The present study documents the first systematic assessment of a brothel in Bangladesh in terms of sexually transmitted disease (STD) and human immunodeficiency virus (HIV). A cross sectional study was undertaken on brothel-based commercial sex workers (CSWs) selected systematic random sampling to assess the prevalence of STDs and HIV among CSWs in a brothel setting. Two hundred and ninety-six CSWs were selected from a brothel with a population of 593 women. Following informed consent, endocervical and blood samples were obtained for the diagnosis of genital chlamydia, gonorrhoea, HIV and syphilis respectively. In addition, another 170 consecutive blood samples were collected from the total CSW population for HIV tests. All blood samples for HIV testing were made anonymous by removing patient identifiers before testing. Endocervical specimens were tested by polymerase chain reaction (PCR) for the diagnosis of genital chlamydia and gonorrhoea. Syphilis and HIV infections were diagnosed by serology. One hundred and sixty-nine (57.1%) of the women were Treponema pallidum haemagglutination (TPHA)-positive, 20 (6.8%) of the women were Venereal Disease Research Laboratory (VDRL)-positive at a greater than 1:8 dilution. Eighty-two (28%) of the women were found to be infected either by gonorrhoea or chlamydia. No HIV antibody was found in any of the 466 blood samples. A high prevalence of STDs and low prevalence of HIV in the CSWs in Bangladesh suggest potential for the rapid spread of HIV once it is introduced in this high-risk population. The opportunity to control STD and HIV infection in this population should not be missed, in order to prevent a large epidemic in the future.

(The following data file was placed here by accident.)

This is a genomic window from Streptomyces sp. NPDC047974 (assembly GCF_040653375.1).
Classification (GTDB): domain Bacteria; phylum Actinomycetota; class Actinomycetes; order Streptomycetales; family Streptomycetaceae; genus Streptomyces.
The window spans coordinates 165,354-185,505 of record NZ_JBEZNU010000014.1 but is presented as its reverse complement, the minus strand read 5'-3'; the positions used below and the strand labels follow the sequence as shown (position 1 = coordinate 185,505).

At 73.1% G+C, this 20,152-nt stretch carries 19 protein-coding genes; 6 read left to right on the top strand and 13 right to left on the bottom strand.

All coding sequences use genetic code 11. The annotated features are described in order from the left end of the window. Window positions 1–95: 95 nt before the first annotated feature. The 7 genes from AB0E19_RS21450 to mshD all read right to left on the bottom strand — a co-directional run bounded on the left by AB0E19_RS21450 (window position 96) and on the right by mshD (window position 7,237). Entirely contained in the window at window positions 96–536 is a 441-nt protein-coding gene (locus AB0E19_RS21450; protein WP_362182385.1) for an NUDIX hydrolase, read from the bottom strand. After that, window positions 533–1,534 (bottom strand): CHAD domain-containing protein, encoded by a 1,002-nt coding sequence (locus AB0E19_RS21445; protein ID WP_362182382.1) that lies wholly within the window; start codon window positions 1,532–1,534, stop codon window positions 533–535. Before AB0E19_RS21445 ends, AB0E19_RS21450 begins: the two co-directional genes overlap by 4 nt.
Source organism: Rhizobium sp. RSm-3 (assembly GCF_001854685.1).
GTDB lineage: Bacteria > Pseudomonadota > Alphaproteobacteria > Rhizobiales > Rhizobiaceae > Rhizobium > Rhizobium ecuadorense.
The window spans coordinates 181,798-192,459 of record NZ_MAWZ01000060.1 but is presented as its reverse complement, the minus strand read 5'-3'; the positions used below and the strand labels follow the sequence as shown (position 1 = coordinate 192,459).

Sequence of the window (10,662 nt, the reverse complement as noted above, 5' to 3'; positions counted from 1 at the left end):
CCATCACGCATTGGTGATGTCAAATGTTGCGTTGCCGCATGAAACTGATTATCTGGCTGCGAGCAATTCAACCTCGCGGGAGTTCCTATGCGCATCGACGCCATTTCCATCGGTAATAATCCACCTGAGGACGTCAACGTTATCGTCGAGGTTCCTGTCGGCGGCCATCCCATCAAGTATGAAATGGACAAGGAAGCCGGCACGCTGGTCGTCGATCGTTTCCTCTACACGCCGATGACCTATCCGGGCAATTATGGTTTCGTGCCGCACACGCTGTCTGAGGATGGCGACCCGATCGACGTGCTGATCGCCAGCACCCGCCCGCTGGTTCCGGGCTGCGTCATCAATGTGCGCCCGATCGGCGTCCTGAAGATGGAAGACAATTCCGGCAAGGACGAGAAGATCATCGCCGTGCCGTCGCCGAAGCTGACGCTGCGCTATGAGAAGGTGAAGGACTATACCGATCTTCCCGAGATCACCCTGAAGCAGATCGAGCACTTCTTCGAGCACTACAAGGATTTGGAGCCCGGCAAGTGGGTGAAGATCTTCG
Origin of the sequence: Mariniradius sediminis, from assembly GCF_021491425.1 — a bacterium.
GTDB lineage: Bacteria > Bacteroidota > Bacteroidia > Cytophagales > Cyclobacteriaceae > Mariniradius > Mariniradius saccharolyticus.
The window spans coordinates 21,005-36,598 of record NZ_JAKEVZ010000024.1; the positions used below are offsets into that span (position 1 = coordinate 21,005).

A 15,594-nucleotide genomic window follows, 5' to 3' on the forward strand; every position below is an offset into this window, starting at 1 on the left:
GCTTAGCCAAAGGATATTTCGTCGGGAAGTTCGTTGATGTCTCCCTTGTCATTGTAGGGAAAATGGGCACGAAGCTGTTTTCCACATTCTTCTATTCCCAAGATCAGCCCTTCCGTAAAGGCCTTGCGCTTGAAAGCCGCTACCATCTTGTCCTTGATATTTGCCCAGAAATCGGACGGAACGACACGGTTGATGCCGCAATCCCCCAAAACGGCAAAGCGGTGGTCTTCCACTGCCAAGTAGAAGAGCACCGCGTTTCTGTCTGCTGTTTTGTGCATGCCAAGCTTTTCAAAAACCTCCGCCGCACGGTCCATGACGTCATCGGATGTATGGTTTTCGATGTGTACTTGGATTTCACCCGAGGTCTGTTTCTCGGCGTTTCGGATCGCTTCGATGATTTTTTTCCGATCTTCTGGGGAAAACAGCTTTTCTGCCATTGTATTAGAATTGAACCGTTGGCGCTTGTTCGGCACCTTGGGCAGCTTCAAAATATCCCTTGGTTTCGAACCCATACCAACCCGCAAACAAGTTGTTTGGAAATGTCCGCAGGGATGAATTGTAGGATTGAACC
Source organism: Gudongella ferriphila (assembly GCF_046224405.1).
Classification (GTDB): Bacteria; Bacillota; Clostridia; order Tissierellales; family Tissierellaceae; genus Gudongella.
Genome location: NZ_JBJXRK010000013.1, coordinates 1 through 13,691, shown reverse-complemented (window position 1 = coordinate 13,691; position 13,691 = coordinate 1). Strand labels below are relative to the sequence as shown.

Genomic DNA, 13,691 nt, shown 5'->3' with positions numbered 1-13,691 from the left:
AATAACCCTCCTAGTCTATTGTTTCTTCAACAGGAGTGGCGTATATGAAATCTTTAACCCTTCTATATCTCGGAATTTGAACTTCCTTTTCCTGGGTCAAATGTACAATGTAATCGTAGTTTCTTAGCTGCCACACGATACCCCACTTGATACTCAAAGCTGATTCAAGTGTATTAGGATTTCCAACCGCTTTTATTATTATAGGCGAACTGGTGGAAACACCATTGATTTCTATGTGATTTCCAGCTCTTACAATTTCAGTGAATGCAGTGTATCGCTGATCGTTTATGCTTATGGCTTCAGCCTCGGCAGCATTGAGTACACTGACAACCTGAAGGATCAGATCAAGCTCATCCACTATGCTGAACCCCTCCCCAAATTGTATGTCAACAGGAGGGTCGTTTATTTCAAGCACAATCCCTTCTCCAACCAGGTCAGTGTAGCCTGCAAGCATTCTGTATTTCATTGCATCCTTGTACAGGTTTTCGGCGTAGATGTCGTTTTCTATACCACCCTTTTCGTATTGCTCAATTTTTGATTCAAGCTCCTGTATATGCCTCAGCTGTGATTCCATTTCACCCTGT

PIP: While the incidence of new HIV infections or HIV prevalence appears to be declining in North America, Australasia, and Western Europe, and beginning to either plateau or decline in sub-Saharan Africa, levels of HIV infection are rapidly increasing in southeast Asia. Bangladesh is surrounded by Myanmar and India, two countries experiencing major HIV epidemics. Findings are presented from a study conducted to assess the prevalence of HIV antibody and selected STDs in a resident population of 593 brothel-based female prostitutes in a business town 100 km from Dhaka. Endocervical and blood samples from 296 of the women were tested for the presence of genital chlamydia, gonorrhea, HIV, and syphilis, while consecutive blood samples were taken from another 170 of the subjects for HIV testing. No HIV antibody was found in any of the 466 blood samples. 169 (57.1%) women, however, had evidence of either past or present infection with syphilis as measured by Treponema pallidum hemagglutination (TPHA) testing, 20 (6.8%) women were Venereal Disease Research Laboratory (VDRL)-positive at a more than 1:8 dilution, and 82 (28%) women were infected with either gonorrhea or chlamydia. The high prevalence of gonorrhea or chlamydia and TPHA detected in this study suggest that HIV infection would spread rap[idly if introduced in this population, and later expand into the general population.